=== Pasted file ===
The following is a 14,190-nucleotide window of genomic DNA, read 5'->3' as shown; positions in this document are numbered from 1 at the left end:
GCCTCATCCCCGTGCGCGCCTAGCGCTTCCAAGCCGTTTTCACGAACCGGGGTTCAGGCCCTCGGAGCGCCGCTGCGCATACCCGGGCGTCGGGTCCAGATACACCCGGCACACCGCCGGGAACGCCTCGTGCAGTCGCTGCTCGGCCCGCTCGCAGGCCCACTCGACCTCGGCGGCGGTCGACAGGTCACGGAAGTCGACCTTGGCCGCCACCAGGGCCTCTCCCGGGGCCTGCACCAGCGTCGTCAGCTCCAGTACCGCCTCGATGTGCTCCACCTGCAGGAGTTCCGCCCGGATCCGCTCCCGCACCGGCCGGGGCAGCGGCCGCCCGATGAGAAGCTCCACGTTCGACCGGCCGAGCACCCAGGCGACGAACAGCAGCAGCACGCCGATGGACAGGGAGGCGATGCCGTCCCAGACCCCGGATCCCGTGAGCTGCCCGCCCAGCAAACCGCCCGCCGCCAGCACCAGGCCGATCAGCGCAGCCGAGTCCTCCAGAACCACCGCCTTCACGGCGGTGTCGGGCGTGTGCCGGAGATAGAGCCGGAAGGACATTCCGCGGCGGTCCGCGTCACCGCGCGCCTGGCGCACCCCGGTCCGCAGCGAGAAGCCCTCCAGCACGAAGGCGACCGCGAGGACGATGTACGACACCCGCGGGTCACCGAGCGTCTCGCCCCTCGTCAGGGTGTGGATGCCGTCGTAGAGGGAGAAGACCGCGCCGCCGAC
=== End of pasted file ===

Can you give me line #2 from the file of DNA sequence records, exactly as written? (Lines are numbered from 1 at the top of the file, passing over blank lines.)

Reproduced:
GCCTCATCCCCGTGCGCGCCTAGCGCTTCCAAGCCGTTTTCACGAACCGGGGTTCAGGCCCTCGGAGCGCCGCTGCGCATACCCGGGCGTCGGGTCCAGATACACCCGGCACACCGCCGGGAACGCCTCGTGCAGTCGCTGCTCGGCCCGCTCGCAGGCCCACTCGACCTCGGCGGCGGTCGACAGGTCACGGAAGTCGACCTTGGCCGCCACCAGGGCCTCTCCCGGGGCCTGCACCAGCGTCGTCAGCTCCAGTACCGCCTCGATGTGCTCCACCTGCAGGAGTTCCGCCCGGATCCGCTCCCGCACCGGCCGGGGCAGCGGCCGCCCGATGAGAAGCTCCACGTTCGACCGGCCGAGCACCCAGGCGACGAACAGCAGCAGCACGCCGATGGACAGGGAGGCGATGCCGTCCCAGACCCCGGATCCCGTGAGCTGCCCGCCCAGCAAACCGCCCGCCGCCAGCACCAGGCCGATCAGCGCAGCCGAGTCCTCCAGAACCACCGCCTTCACGGCGGTGTCGGGCGTGTGCCGGAGATAGAGCCGGAAGGACATTCCGCGGCGGTCCGCGTCACCGCGCGCCTGGCGCACCCCGGTCCGCAGCGAGAAGCCCTCCAGCACGAAGGCGACCGCGAGGACGATGTACGACACCCGCGGGTCACCGAGCGTCTCGCCCCTCGTCAGGGTGTGGATGCCGTCGTAGAGGGAGAAGACCGCGCCGCCGAC